Jane Austen and the Bank of England

Well, this is everywhere so only posting this so everyone knows I am actually paying attention. The UK seems to be in the news an awful lot this week, and while I find this quite funny:


[from https://www.facebook.com/politicalhumor ]

I don’t agree! I am unashamedly an Anglophile of the highest order [my parents were born there], and I had Tea every day as soon as I got home from school and have never changed the habit, and so all this stuff is just sort of ingrained…

So very excited this week, both about the Royal Baby AND the £10 note to feature Jane Austen.

So first a hearty congratulations to all in the Royal Family about George Alexander Louis – after George Knightley I am assuming, and a fine model for any young man (not to mention his great-grandfather)…


[Image:  CBS News]


And then Jane takes front-row seat after several weeks of mind-boggling discussion and various petitions on who shall grace the next issue of the £10 note, a woman it was to be, and Jane Austen it is – we can assume the Bank of England was a tad nonplussed by all of Jane Austen fandom raving for her to be chosen…

Here are the details – though they will not be in circulation until 2017 – I do wonder if they are concerned that any such Austen covered notes appearing shall just as quickly disappear into people’s scrapbooks and they shall have to start all over again – I cannot even imagine SPENDING this money, can you??


[ Image: news.com.au ]

The portrait of Jane Austen, which will appear on the banknote, is adapted from a sketch drawn by her sister Cassandra Austen. Other features include:

• A quote from Pride and Prejudice – “I declare after all there is no enjoyment like reading!”

• An illustration of Elizabeth Bennet, one of the characters in Pride and Prejudice

• An image of Godmersham Park in Kent – the home of Jane Austen’s brother, Edward Austen Knight, and the inspiration for a number of novels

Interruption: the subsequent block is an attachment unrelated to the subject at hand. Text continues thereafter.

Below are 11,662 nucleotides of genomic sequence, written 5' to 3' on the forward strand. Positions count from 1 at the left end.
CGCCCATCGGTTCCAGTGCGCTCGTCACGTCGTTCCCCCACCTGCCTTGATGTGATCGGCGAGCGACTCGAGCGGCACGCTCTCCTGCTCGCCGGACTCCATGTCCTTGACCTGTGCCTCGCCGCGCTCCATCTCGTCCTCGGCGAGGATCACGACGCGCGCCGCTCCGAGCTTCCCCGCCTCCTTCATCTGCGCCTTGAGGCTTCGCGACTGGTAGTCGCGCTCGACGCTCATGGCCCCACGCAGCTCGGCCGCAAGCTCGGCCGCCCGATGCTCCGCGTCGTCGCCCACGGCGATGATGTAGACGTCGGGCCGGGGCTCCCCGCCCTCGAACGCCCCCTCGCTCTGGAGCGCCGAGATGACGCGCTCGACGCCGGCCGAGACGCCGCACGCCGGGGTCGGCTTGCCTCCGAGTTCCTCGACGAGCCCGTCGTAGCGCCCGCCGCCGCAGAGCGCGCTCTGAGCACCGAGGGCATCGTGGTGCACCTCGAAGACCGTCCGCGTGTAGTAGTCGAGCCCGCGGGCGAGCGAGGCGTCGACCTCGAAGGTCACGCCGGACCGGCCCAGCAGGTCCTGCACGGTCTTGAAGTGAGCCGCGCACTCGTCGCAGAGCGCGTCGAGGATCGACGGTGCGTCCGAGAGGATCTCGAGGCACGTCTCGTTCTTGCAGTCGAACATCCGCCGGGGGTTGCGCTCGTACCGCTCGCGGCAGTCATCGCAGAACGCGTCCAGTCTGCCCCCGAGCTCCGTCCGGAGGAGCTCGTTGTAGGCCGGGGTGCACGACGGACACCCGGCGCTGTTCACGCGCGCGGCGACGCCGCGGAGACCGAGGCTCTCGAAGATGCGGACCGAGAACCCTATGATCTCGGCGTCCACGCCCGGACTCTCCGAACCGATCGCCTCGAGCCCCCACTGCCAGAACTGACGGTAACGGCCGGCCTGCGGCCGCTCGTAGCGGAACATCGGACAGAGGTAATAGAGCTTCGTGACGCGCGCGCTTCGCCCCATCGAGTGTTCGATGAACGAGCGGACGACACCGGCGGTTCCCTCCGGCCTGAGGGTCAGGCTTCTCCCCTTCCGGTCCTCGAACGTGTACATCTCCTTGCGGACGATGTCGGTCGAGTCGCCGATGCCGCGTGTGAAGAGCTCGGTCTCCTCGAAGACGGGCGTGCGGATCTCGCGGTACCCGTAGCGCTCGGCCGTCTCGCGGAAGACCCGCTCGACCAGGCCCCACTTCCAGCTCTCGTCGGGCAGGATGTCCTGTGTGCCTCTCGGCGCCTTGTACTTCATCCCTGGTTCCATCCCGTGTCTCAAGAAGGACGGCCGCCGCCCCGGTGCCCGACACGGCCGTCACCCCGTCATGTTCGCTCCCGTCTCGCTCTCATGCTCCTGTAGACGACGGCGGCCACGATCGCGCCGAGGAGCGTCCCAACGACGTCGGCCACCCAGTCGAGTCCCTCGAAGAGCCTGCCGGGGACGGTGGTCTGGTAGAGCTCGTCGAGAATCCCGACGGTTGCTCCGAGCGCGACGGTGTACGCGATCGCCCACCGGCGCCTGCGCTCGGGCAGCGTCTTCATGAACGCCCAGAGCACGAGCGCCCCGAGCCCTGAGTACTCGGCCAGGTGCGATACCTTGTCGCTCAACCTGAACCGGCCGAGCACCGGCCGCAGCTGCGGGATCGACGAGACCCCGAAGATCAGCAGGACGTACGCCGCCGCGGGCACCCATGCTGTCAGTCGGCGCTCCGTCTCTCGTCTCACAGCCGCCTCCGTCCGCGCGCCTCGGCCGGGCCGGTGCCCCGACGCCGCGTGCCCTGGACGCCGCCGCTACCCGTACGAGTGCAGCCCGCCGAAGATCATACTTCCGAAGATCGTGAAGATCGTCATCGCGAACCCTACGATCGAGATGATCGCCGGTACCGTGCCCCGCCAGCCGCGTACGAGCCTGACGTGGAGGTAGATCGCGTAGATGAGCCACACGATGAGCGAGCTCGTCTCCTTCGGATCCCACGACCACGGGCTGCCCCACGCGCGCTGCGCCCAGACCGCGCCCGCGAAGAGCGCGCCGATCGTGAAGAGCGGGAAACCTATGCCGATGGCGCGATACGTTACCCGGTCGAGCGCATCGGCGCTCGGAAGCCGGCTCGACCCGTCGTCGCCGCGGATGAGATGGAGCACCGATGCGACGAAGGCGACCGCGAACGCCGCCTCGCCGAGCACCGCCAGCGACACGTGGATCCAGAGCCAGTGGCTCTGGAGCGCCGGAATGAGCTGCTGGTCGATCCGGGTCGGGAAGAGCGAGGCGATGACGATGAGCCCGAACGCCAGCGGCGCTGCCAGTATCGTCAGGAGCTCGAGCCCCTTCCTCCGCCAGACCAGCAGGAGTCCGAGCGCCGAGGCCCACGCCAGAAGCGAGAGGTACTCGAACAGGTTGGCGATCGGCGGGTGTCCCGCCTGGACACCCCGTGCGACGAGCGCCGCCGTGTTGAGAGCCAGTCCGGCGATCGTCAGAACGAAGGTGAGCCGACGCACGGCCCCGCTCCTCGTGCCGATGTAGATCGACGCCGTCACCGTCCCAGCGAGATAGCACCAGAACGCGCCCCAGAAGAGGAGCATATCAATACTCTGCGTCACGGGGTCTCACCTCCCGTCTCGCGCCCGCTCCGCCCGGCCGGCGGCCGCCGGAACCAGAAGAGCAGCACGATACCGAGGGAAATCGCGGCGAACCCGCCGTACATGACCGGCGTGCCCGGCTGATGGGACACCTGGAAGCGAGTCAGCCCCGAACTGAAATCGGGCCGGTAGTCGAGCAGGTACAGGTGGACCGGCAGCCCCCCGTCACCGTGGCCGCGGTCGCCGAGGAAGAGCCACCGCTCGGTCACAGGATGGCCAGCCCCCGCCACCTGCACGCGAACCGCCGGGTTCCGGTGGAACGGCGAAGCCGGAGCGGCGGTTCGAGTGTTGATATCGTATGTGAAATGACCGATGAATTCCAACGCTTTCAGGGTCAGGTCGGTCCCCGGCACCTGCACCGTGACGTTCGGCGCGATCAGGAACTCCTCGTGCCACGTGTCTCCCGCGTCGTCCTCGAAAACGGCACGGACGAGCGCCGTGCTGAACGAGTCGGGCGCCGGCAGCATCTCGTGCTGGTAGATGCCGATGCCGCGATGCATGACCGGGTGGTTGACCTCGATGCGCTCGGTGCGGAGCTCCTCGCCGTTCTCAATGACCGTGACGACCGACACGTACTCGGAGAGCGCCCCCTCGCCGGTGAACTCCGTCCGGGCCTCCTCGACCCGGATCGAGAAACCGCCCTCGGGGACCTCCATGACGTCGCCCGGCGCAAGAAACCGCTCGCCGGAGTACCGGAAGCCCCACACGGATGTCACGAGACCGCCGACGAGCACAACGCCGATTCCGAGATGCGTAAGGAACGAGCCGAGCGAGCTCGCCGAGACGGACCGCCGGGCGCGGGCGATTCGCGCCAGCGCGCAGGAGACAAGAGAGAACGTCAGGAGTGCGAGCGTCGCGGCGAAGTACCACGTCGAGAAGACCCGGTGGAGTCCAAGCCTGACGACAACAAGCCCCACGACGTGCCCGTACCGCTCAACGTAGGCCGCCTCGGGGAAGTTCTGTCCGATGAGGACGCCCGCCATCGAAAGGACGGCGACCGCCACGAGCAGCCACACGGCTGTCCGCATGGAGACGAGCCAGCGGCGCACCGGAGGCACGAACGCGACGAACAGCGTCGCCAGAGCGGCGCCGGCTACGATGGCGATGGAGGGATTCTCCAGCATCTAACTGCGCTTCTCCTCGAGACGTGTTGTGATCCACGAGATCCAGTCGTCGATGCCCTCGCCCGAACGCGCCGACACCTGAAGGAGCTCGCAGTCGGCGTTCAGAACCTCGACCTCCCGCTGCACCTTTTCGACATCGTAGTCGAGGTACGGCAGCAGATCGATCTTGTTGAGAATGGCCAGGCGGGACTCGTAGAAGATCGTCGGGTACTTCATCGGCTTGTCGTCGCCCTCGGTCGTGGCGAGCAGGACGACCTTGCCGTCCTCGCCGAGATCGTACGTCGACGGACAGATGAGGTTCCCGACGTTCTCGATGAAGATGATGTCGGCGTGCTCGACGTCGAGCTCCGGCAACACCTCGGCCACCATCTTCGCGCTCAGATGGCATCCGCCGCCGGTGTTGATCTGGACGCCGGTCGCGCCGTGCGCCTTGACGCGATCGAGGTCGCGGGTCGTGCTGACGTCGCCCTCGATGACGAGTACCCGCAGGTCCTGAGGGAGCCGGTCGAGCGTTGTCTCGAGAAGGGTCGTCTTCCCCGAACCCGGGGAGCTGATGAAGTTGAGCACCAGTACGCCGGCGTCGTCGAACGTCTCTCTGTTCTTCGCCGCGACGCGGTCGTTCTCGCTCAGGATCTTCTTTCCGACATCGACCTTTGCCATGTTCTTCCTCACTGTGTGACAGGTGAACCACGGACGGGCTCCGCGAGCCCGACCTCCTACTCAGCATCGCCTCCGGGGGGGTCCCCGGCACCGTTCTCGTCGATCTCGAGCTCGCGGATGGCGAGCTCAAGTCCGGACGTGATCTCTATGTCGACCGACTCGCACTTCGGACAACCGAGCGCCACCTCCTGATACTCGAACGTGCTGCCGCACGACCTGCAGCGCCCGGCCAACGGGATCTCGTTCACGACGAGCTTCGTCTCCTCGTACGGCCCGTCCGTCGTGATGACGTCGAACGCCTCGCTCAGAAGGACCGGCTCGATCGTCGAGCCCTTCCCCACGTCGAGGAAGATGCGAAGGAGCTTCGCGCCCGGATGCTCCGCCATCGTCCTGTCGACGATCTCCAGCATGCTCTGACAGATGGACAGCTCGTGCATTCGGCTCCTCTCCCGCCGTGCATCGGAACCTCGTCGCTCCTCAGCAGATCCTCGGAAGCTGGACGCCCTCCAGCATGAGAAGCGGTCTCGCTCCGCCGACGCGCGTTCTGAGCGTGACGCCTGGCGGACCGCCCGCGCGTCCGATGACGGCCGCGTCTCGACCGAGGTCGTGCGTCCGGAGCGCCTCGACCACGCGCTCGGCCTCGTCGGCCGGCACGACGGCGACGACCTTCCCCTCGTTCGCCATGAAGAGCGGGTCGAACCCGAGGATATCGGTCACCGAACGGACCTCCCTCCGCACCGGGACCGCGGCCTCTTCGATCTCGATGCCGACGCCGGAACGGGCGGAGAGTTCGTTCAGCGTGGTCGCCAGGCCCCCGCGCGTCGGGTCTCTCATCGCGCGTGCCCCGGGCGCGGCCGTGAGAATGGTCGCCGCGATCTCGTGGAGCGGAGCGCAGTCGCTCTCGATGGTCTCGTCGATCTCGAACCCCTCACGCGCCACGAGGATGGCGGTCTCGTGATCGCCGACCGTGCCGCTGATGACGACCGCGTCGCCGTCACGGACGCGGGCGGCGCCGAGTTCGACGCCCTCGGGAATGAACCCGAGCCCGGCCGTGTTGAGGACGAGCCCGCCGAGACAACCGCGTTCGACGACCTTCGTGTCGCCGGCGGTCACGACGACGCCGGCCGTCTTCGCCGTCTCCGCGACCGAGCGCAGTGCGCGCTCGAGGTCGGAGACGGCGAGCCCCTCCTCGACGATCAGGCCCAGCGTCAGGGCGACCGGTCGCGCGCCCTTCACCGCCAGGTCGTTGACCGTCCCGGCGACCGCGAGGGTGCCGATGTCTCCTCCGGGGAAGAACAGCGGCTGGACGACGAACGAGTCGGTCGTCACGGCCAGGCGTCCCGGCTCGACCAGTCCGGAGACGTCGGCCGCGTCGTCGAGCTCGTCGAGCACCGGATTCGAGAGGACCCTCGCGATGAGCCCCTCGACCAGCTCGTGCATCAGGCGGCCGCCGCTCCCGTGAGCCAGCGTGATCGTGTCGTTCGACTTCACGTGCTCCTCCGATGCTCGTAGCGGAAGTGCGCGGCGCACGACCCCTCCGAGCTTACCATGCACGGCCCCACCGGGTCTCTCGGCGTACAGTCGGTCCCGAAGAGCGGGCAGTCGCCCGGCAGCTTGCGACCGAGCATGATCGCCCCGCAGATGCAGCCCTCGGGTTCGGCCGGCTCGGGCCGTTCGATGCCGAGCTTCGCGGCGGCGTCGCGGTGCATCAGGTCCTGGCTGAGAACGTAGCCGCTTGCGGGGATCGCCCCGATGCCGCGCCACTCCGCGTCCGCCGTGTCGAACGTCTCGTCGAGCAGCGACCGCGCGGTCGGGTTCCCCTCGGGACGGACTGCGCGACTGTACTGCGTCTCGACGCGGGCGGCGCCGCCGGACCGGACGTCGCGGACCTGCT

• A central background design of the author’s writing table which she used at home at Chawton Cottage in Hampshire

Fellow writers William Shakespeare and Charles Dickens have appeared on banknotes in recent times. Dickens was on the £10 note [Jane Austen shall be replacing Charles Darwin who is currently on the £10 note] and Shakespeare on the £20 note.

Bank of England notes can be spent throughout the UK. In addition, three banks in Scotland and four in Northern Ireland are authorised to issue banknotes.

On Twitter, Mr Osborne wrote: “[Incoming Bank of England governor] Mark Carney’s choice of Jane Austen as face of £10 note is great. After understandable row over lack of women, shows sense and sensibility.”

[Good to know someone knows their Austen…]

[Quoting from BBC News, where you can find a list of all the previous banknotes with famous faces…]


[Image:  CBS News]


UPDATE:  adding a few links here to other writings on the kerfuffle of Jane on the £10 note:

c2013 Jane Austen in Vermont

8 thoughts on “Jane Austen and the Bank of England

  1. My parents weren’t born there, but I am still an all-out anglophile (Britophile?) —

    Great about the bank note — I might spend some if they were in wide circulation, but certainly a few would be socked away for keeping! Too bad they won’t be available until 2017, I would like to have brought a few home with me in September.

    A friend of mine commented that they should have used a different quotation, though: “Money is the best recipe for happiness.” ;-)


    • Hello Arnie! – yes I read your post and agree on all counts! [isn’t it nice to be agreed with for a change?!] – I do hope they will reconsider some of their choices for the final note – they have 4 years to get it right for goodness sake… I like the choice for a quote that Tess mentions above: